Not My Deal, Really

This is not a new thought for me. In fact, the idea was first spoken to me when we still lived in Grand Rapids, MI so the kids would’ve had to have been younger than 3 and 2 years old. And I’m reminded of it now and then. I was recently reminded of it when I was belly-aching about how tough life is for ME.

Oh, brother.

Seriously. It was a day when things seemed especially difficult: I am still doing some of the things that all my friends stopped doing when their kids left the “baby stage;” I am having to carry all these supplies everywhere I go when others only have to remember to grab their kids; I am frustrated and sad that I couldn’t figure out what my daughter was trying to tell me. You get the picture. Just all of a sudden one day I was tired and frustrated and thought my life was so much worse than everyone else’s. I was mourning and fighting that I have such a load to carry. How could I carry on? Poor ME!!

And then I was reminded. This thing — this life, these disabilities, these hardships — are not unique and they aren’t mine. They aren’t mine.

When I remember that I’m just the one supporting my children with disability labels, I also remember that this whole deal is really their deal. They are the ones who really have to carry it. Chloe is the one who is stuck inside a body that doesn’t work like she wants it to work. Zippy is the one whose behaviors are so often out of his control, and then he’s stuck with the hurt that his actions have caused his loved ones. They are the ones who live everyday and every moment with their disability.

It puts it in perspective and helps me not get wrapped up and warped up into thinking it’s all about me and about being the mom of a child with disabilities. Ummmmm, no. It’s not about me. It’s about them, and it’s theirs.

Don’t get me wrong, parenting a child with disabilities is lots of work. It is work that takes over your life, mandates your every plan, highjacks every conversation, and monopolizes nearly every thought. True.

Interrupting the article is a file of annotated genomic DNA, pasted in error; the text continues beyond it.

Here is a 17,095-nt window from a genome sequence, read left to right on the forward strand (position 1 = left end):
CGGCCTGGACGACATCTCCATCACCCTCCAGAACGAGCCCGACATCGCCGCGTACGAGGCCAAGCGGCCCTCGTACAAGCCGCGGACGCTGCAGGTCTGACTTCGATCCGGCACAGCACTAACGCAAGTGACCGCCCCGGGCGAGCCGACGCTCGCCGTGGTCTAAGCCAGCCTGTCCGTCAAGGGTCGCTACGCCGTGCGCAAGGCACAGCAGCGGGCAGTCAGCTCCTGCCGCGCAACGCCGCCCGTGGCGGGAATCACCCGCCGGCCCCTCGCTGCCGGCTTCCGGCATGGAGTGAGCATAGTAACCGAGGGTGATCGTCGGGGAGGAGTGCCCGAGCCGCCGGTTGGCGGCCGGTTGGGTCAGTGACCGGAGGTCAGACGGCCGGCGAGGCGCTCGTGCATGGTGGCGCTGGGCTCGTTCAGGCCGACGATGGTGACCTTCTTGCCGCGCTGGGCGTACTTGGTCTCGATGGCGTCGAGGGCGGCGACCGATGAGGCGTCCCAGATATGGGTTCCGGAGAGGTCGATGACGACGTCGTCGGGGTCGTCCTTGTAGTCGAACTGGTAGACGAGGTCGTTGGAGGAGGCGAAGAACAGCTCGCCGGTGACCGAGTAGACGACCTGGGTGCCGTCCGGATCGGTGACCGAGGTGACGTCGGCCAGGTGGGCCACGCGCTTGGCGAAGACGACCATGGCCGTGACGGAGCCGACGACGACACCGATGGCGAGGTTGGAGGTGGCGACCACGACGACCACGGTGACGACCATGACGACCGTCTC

But it does me some good when I remember that it’s not about me. It’s about her. It’s about him. And it’s my job to support them in the very best ways I can. And I need to care for myself so that I have enough energy and emotion left to spend on them. But it’s really and truly about them.

It’s not mine. And it’s not about me. So I’m choosing to get over myself and get back to work.

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2 responses to this post.

  1. Posted by tracylcarpenter on April 24, 2013 at 2:49 PM

    Touche’ Love. But YOU are thier voice and YOU are the one who does ALMOST EVERYTHING the MAJORITY. So have your party, cry if you want to. Big damn deal. I couldn’t bego=in to walk in your shoes. Thats why I love you and respect you.I continue to meet those who can not hold up under the pressure. Just recently a woman I work with. My heart breaks for her. I want to tell her SOOO bad you don’t have to drink alone at the bar, you don’t have to party like a mad woman when the oppurtunity arises. I want to tell her to be active to be her childs voice. But I can’t. I want to tell here God still loves her. I want to tell her that her child WAS NOT a tradegy. I want to tell her your voice to worship Christ WILL


  2. Posted by tracylcarpenter on April 24, 2013 at 2:52 PM

    i am not sure if you got my comment but if you did, the last thing I wanted to tell her was “I wish you could meet my friend Kelly. I wish you could be her “


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